#include <stdio.h>
#include <string.h>
#include <sys/ioctl.h>
#include <sys/socket.h>
#include <sys/stat.h>
#include <sys/types.h>
#include <unistd.h>

static int
tunAlloc(void)
{
    int fd;
    struct ifreq ifr = {.ifr_name = "tun0", .ifr_flags = IFF_TUN | IFF_NO_PI};

    fd = open("/dev/net/tun", O_RDWR);
    ioctl(fd, TUNSETIFF, (void*)&ifr);
    ioctl(fd, TUNSETOWNER, geteuid());
    return fd;
}

static void
bringInterfaceUp(void)
{
    int sock;
    struct sockaddr_in addr = {.sin_family = AF_INET};
    struct ifreq ifr = {.ifr_name = "tun0"};

    inet_aton("172.30.0.1", &addr.sin_addr);
    memcpy(&ifr.ifr_addr, &addr, sizeof(struct sockaddr));

    sock = socket(AF_INET, SOCK_DGRAM, 0);
    ioctl(sock, SIOCSIFADDR, &ifr);
    ioctl(sock, SIOCGIFFLAGS, &ifr);
    ifr.ifr_flags |= IFF_UP | IFF_RUNNING;
    ioctl(sock, SIOCSIFFLAGS, &ifr);
    close(sock);
}

static void
emitPacket(int tap_fd)
{
    unsigned char packet[] = {0x45, 0x00, 0x00, 0x3c, 0xd8, 0x6f, 0x40, 0x00, 0x3f, 0x06, 0x08, 0x91,
                              172,  30,   0,    1,    192,  168,  255,  8,    0xa2, 0x9a, 0x27, 0x11,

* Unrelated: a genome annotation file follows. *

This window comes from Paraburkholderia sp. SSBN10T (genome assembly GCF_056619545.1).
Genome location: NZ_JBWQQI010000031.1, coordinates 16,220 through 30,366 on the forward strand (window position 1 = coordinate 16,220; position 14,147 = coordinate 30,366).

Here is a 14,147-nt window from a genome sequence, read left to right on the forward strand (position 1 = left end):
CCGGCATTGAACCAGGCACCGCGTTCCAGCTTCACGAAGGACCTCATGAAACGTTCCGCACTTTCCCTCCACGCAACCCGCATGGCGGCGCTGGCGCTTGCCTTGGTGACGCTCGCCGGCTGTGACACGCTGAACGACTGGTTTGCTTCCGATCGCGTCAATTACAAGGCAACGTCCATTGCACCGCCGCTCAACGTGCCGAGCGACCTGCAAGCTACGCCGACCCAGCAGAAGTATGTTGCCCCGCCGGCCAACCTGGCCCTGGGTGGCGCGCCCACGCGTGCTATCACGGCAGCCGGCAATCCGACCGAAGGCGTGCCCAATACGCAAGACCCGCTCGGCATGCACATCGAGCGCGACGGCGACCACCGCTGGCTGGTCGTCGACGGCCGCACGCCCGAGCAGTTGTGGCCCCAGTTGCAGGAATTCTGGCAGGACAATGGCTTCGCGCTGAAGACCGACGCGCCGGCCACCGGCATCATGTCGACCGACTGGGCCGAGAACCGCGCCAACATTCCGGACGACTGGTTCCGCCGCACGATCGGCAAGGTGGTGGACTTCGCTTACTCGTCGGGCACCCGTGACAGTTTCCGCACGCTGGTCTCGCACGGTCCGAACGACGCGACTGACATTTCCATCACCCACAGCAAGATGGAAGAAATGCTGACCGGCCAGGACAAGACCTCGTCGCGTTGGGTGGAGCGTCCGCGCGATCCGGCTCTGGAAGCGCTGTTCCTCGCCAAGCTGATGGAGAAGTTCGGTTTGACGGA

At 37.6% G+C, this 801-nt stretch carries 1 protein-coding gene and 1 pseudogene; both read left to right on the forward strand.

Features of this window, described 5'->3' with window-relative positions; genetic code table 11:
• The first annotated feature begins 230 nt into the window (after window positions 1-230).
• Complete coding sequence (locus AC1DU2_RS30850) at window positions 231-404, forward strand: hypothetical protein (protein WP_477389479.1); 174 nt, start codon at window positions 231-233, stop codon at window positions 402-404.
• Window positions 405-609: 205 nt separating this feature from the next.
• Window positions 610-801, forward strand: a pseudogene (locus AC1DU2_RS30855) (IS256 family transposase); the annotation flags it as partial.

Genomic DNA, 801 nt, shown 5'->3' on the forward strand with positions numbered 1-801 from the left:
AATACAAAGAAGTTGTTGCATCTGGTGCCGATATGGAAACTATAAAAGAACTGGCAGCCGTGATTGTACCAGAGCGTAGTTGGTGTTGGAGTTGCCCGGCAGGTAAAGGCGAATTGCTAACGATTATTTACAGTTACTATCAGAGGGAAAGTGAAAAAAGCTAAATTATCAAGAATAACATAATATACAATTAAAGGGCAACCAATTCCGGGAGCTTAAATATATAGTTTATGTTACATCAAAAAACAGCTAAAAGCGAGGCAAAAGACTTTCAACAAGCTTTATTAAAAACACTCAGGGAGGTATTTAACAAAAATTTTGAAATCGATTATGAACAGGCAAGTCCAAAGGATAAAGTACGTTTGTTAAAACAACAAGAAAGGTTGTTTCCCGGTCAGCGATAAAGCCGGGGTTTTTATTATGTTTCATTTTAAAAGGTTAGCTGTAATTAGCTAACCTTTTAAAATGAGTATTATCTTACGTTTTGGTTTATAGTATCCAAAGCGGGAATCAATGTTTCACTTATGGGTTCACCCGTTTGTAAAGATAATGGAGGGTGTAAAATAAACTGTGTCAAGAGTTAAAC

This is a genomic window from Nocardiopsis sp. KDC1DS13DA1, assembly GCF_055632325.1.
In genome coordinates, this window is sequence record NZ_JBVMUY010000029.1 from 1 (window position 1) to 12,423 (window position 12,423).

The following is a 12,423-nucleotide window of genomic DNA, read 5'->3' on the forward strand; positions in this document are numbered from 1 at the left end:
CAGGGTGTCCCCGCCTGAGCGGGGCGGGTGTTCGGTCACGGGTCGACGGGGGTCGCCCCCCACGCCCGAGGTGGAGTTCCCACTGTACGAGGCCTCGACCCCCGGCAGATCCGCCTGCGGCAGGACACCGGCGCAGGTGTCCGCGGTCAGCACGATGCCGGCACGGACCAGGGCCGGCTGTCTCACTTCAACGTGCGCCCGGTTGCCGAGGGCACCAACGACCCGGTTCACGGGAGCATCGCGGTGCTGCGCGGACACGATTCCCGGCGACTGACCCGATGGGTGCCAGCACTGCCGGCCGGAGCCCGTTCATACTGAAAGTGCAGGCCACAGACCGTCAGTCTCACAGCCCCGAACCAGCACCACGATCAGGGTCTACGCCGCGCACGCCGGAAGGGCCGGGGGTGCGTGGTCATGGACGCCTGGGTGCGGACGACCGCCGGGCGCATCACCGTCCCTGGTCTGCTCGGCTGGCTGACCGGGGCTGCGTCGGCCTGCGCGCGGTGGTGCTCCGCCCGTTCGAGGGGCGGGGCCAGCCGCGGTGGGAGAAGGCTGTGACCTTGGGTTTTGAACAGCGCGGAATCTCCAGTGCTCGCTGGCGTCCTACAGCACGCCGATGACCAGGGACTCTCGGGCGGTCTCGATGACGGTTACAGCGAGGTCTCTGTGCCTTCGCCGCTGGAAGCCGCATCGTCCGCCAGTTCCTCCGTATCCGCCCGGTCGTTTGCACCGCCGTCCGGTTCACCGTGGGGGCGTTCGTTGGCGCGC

0x80, 0x0b, 0x63, 0x79, 0x00, 0x00, 0x00, 0x00, 0xa0, 0x02, 0xfa, 0xf0,
                              0x89, 0xd8, 0x00, 0x00, 0x02, 0x04, 0x05, 0xb4, 0x04, 0x02, 0x08, 0x0a,
                              0x5b, 0x76, 0x5f, 0xd4, 0x00, 0x00, 0x00, 0x00, 0x01, 0x03, 0x03, 0x07};

    write(tap_fd, packet, sizeof(packet));
}

int
main()
{
    int tap_fd;

    tap_fd = tunAlloc();
    bringInterfaceUp();
    emitPacket(tap_fd);
    close(tap_fd);

    return 0;
}
8
  • Re: "...and a destination address of 192.168.10.10", what is 192.168.10.10? Is that an address on your host, or elsewhere on the network?
    – larsks
    Feb 14, 2023 at 15:57
  • It's elsewhere on the network. Feb 14, 2023 at 16:00
  • To be clear, there isn't actually a computer at 192.168.10.10. However, even running nc 192.168.10.10 80 produces logging messages. Feb 14, 2023 at 16:09